However, Rule IM-1011-1 has safe harbor provisions. For example, if a member has 1–10 brokers, it may acquire up to 10 brokers per year without having to file a Rule 1017 application for each broker. These safe harbor provisions could allow brokers who have committed securities violations to join firms and not have to file a Rule 1017 application.

FINRA’s recent board meeting proposed that even if a member is otherwise not required to file a Rule 1017 application with FINRA when acquiring a new broker, “if the member seeks to add a broker with certain specified risk events to the firm,” the member will have to file a Rule 1017 application. These risk events include prior securities violations. This proposal would remove the loophole created by the safe harbor provisions in Rule IM-1011-1.

Secondly, the board discussed members who have unpaid arbitration awards. Similar to safe harbors for adding brokers, Rule IM-1011-1 provides a safe harbor for firms looking to expand. For example, if a member has 1–5 offices, it may acquire 3 more offices per year without filing a Rule 1017 application. Therefore, if a member has an unpaid arbitration award, it may still expand without filing with FINRA if it is within the safe harbor provisions.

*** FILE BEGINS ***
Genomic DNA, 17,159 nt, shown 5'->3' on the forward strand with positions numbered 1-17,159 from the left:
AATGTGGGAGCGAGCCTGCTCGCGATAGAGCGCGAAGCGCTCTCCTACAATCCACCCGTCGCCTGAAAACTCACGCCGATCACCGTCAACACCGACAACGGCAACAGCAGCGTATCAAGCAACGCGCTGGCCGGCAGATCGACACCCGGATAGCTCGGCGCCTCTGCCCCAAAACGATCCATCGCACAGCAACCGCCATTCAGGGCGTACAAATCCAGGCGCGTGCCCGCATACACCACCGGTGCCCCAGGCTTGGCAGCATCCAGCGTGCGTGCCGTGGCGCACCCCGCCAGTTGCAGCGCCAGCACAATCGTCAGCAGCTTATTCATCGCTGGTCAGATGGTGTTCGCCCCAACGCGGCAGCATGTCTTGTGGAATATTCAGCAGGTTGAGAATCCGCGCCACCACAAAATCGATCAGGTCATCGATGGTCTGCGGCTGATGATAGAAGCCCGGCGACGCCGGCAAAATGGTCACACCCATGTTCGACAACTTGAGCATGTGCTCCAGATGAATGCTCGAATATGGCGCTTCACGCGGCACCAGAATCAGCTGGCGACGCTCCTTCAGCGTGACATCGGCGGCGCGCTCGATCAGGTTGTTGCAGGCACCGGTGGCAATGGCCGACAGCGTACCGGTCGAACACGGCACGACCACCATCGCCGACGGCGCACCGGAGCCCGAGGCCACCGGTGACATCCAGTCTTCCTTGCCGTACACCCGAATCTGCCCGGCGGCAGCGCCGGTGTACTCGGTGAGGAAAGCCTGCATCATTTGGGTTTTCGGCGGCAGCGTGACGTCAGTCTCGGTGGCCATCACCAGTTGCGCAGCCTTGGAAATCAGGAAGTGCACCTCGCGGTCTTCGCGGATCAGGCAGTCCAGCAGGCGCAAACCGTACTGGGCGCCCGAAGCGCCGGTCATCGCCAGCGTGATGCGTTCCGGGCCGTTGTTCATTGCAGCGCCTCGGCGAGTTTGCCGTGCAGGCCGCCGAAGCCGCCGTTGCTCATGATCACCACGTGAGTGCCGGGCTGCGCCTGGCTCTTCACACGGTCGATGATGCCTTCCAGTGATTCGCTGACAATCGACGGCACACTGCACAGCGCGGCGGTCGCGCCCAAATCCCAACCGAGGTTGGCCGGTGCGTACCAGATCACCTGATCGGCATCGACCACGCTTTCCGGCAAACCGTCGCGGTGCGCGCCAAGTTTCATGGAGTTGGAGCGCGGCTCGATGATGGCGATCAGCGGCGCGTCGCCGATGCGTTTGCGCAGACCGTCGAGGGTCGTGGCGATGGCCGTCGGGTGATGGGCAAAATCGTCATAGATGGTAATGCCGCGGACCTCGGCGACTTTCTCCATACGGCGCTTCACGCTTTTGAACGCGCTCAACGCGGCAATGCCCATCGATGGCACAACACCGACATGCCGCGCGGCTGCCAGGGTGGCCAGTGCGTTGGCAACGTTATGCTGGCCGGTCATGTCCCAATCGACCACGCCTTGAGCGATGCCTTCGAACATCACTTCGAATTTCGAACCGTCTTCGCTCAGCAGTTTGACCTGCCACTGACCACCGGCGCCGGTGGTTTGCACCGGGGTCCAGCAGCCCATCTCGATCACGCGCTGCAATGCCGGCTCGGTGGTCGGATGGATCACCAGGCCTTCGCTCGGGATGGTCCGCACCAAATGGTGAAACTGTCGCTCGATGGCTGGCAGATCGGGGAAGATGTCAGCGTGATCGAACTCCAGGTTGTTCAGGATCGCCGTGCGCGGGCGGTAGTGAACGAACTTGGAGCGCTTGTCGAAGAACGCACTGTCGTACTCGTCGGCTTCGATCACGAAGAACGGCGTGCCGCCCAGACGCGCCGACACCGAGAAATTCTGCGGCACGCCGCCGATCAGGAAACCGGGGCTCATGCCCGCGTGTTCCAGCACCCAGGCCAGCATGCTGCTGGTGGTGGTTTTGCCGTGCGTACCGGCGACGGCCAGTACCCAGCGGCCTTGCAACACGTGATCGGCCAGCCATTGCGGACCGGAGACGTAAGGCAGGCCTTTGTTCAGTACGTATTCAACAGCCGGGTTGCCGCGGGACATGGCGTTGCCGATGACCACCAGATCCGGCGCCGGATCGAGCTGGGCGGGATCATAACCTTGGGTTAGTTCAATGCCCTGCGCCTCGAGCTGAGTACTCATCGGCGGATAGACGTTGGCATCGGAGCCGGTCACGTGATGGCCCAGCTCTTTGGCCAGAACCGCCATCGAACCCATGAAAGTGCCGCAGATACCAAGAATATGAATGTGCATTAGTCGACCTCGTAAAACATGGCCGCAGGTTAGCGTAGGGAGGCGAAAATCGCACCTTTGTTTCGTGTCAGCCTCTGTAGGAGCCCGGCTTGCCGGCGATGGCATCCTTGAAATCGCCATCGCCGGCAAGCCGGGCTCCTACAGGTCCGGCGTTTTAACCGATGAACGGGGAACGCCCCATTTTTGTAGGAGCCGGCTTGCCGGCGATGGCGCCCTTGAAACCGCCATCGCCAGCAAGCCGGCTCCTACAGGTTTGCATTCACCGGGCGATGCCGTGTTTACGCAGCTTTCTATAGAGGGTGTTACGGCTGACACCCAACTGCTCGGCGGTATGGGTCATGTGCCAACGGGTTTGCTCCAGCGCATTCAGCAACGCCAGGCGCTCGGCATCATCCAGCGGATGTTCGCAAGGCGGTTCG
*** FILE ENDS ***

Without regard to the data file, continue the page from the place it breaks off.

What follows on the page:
In its recent meeting, the FINRA Board of Governors proposed that if a member is seeking “a business expansion or asset transfer and the member. . . has a substantial level of pending arbitration claims, an unpaid arbitration award or an unpaid settlement related to an arbitration[,] . . .  the safe harbor in IM-1011-1 for business expansions would not be available.” This proposal would not allow members to get away with expanding without scrutiny if they have any of the issues mentioned.

These proposals can help solve what FINRA’s executive vice president of regulatory operations, Susan Axelrod, calls “cockroaching.” “Cockroaching” refers to a practice where brokers who have committed securities violations move to risky, usually smaller sized, firms. These smaller firms then close and the risky brokers jump to the next firm. If these small firms are adding brokers within the safe harbor provisions of Rule IM-1011-1, they will not have to file a Rule 1017 application for the added broker, which could allow these risky brokers to slip through the cracks. This new proposal would remove the safe harbor of Rule IM-1011-1 for brokers that have committed securities violations and thus hopefully reduce the “cockroaching.”